At Irving House in New Westminster, Marlene Blair, in the guise of a dignified "Victorian hostess" greets me at the door. To my left, in the formal drawing room, two little boys, their mom and a family friend are playing Silent Night. The youngsters beam shyly when I applaud their performance.

Irving House exudes atmosphere, its rooms elegantly decorated with holly and cedar boughs, and a splendid Christmas tree in the formal parlour. Much of the furniture is authentic and it's as though the Irvings still live here, but have merely stepped out for a while.

Captain William Irving moved to New Westminster from Oregon, in the mid 1800s at the height of the gold rush, and within a decade he owned a fleet of sternwheelers transporting goods along the Fraser River. I listen to Marlene's engrossing anecdotes about the family, as well as the history of the house itself, and pause to admire the distinctive original wallpaper in the hallway, and the ceiling plasterwork with its Scottish thistle and rose motif.

Irving House was acclaimed as being one of New Westminster's grandest mansions when it was completed in 1865. Almost a century and a half later, it is still is.

Further Information:

Stewart Farm: and follow the links.
London Heritage Farmhouse:
Self guided tour pamphlets, May (London) Mack's memoirs and other information leaflets are available at the reception area. Their Christmas craft shop offers exquisite handmade gifts, and a selection of excellent home-made jams and jellies. Teas are $6.00 per person.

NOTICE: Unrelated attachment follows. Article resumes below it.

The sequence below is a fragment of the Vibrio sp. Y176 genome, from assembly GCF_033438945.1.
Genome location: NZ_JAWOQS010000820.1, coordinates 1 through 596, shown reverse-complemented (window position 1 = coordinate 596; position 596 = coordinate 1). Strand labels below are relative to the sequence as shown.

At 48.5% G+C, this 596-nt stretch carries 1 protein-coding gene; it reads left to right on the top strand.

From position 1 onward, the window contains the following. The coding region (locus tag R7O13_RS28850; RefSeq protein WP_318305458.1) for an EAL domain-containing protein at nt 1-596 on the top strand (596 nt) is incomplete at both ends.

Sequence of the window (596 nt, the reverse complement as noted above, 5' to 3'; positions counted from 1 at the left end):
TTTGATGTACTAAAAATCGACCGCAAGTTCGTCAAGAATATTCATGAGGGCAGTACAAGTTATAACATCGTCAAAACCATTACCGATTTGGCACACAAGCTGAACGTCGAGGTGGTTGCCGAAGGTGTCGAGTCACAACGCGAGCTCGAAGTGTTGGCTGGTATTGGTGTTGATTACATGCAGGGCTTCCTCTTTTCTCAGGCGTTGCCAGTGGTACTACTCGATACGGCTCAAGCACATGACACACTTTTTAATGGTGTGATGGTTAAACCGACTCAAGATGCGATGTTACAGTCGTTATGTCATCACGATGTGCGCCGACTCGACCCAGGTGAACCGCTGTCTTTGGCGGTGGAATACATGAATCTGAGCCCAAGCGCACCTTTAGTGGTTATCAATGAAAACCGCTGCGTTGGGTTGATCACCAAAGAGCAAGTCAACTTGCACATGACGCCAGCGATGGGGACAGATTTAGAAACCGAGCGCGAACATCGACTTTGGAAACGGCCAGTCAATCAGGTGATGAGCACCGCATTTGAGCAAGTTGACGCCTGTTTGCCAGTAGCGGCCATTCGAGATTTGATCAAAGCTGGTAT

Irving House:

Admission to all the above heritage homes is by donation.


1. Christmas recital at Irving House, New Westminster (Photo: Margaret Deefholts)
2. Irving House, Royal Avenue, New Westminster (Photo: Margaret Deefholts)
3. Spinner, Stephanie, London Heritage Farmhouse, Steveston (Photo: Margaret Deefholts)
4. London Heritage Farmhouse, Steveston (Photo: Margaret Deefholts)
5. Stringing popcorn for the Christmas tree, Stewart Farmhouse (Photo: Courtesy Surrey Heritage Services)
6. A White Christmas at Stewart Farmhouse (Photo: Courtesy Surrey Heritage Services)

Travel Writers' Tales is an independent travel article syndicate that offers professionally written travel articles to newspaper editors and publishers. To check out more, visit


travel articles by travel writers featuring destinations in Canada, Europe, the Caribbean Islands, South America, Mexico, Australia, India, the Middle East, Asia, the Pacific Islands and throughout the United States
travel writers tales mission
partnership process
editorial line up
publishing partners
contributing writers
writers guidelines
travel articles
travel articles archive
travel themes - types of travel
travel blog
travel photos albums and slide shows
travel videos - podcast
helpful travel tipstravel writers tales home page


freelance travel writers Jane Cassie and Margaret Deefholts

All material used by Travel Writers' Tales is with the permission of the writers and photographers who, under national and international copyright law,
retain the sole and exclusive rights to their work. The contents of this site, whether in whole or in part may not be downloaded,
copied or used in any manner without the explicit permission of Travel Writers' Tales Editors, Jane Cassie and Margaret Deefholts,
and the written consent of contributing writers and photographers. Travel Writers' Tales